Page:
Monthly Archives: June 2018

The Monros: a medical dynasty

JMS Pearce Hull, England, United Kingdom   Figure 1. John Monro In medieval times Celtic life was based on a clan system of lineage in certain territories. Each clan had a chief, kinsmen, and families who worked and lived on their lands. The treatment of illness within the entire clan was the responsibility of a […]

Percussion of the chest: Leopold Auenbrugger

Percussion for examination of the chest was first described in 1754 in a little book written in Latin as “a new discovery that enables the physician from the percussion of the human thorax to detect the diseases hidden within the chest.” At publication the book was ignored and percussion received little attention until popularized decades […]

Decoding doctor-speak in the era of OpenNotes

Jennifer Wineke Philadelphia, Pennsylvania, United States   Modern-day doctors share a common dilemma: how do you get all of the necessary information into the electronic medical record while still being present with the patient? Every doctor I have talked to approaches this challenge a little differently. Some acknowledge the impersonality upfront and apologize to the […]

Sir Charles Symonds 1890-1978 , the neurologist’s neurologist

There was a time when medical practitioners in England would refer their difficult cases to a neurologist paid by the health services to come once a week to consult at the local hospital. Faced with a difficult or puzzling case, this consultant neurologist would send the patient to be seen at the National Hospital for […]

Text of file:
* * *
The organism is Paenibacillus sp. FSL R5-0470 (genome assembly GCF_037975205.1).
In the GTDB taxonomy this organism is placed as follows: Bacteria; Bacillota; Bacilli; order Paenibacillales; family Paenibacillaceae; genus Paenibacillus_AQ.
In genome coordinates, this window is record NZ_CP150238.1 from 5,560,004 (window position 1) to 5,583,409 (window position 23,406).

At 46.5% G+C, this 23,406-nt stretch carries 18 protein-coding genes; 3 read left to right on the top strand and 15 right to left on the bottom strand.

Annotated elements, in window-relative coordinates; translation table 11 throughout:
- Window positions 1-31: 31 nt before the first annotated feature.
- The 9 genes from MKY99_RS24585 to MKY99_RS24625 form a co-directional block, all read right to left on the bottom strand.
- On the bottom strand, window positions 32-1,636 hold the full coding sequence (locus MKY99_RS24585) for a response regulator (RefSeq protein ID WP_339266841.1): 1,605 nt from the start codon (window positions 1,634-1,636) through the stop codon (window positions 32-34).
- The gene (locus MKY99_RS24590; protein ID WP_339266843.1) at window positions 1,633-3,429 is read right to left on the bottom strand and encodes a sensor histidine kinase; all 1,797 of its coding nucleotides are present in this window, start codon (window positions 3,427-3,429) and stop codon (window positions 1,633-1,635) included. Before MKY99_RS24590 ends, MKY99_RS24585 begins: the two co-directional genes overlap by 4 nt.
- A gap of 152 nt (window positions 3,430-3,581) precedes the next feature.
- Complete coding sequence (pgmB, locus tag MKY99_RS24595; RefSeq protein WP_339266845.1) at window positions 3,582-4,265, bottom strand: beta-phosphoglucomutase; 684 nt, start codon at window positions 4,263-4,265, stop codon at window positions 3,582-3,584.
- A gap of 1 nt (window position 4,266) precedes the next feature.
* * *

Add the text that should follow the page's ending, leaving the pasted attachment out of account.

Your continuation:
New opioid epidemic: another long day’s journey

Carol Levine New York, New York, United States   Papaver somniferum  (opium poppy) D. G. J. M. Bois (1896-97) Edmund Tyrone, age 23 (August 1912, New London, Connecticut) “It’s pretty hard to take at times, having a dope fiend for a mother!” From Long Day’s Journey into Night by Eugene O’Neill, Act III1   Alexis […]

The feast of health: the Christian legacy of Hygeia

Wilson F. Engel, III Gilbert, Arizona, United States   Figure 1. The Fall and Expulsion of Adam and Eve, 1510 AD. Michelangelo, Fresco, Sistine Chapel, Vatican, Rome.   Michelangelo’s famous fresco in the Sistine Chapel (Figure 1) shows the serpent tempting Eve on the left, and the archangel Raphael expelling Adam and Eve from the Garden of […]

“Without dissent”: early black physicians in Alabama

A.J. Wright Birmingham, Alabama, USA   Burgess Scruggs 2 Cornelius Nathaniel Dorsette 3 Hale Infirmary, Montgomery, Alabama 4 Halle Tanner Dillon 5 Alabama Medical Association Votes to Admit Negroes 1 There is a brief but interesting note in the July 1953 issue of the Journal of the National Medical Association, the official voice of the organization founded in 1895 for African-American […]

Not by blood

Simon Edber Pittsburgh, Pennsylvania, United States     Child Seated on a Sofa (1883) by Mary Cassatt National Gallery of Art, Ailsa Mellon Bruce Collection Raven knows exactly how she joined the family: “She didn’t want me so she took me to the hospital, and then you came and bought me from the hospital.” Well, almost […]

St. Mary’s Hospital, birthplace of penicillin

Anabelle S. Slingerland Leiden, Netherlands Kevin Brown London, England     Lithograph of St. Mary’s Hospital, 1853  On April 23, 2018, Prince William and the Duchess of Cambridge left the Lindo Wing of St. Mary’s Hospital in London with their new baby boy. Fans of the Royals, who had been camping outside St. Mary’s for […]

Beginnings of bedside teaching in Padua: Montanus

      “Medical historians seem to agree that the first teacher of medicine to instruct his students at the bedside was Giovanni Batista de Monte (1498-1552), better known by his Latin name of Montanus. In 1543 Montanus was appointed to the Chair of Medicine at the University of Padua, a state institution of the […]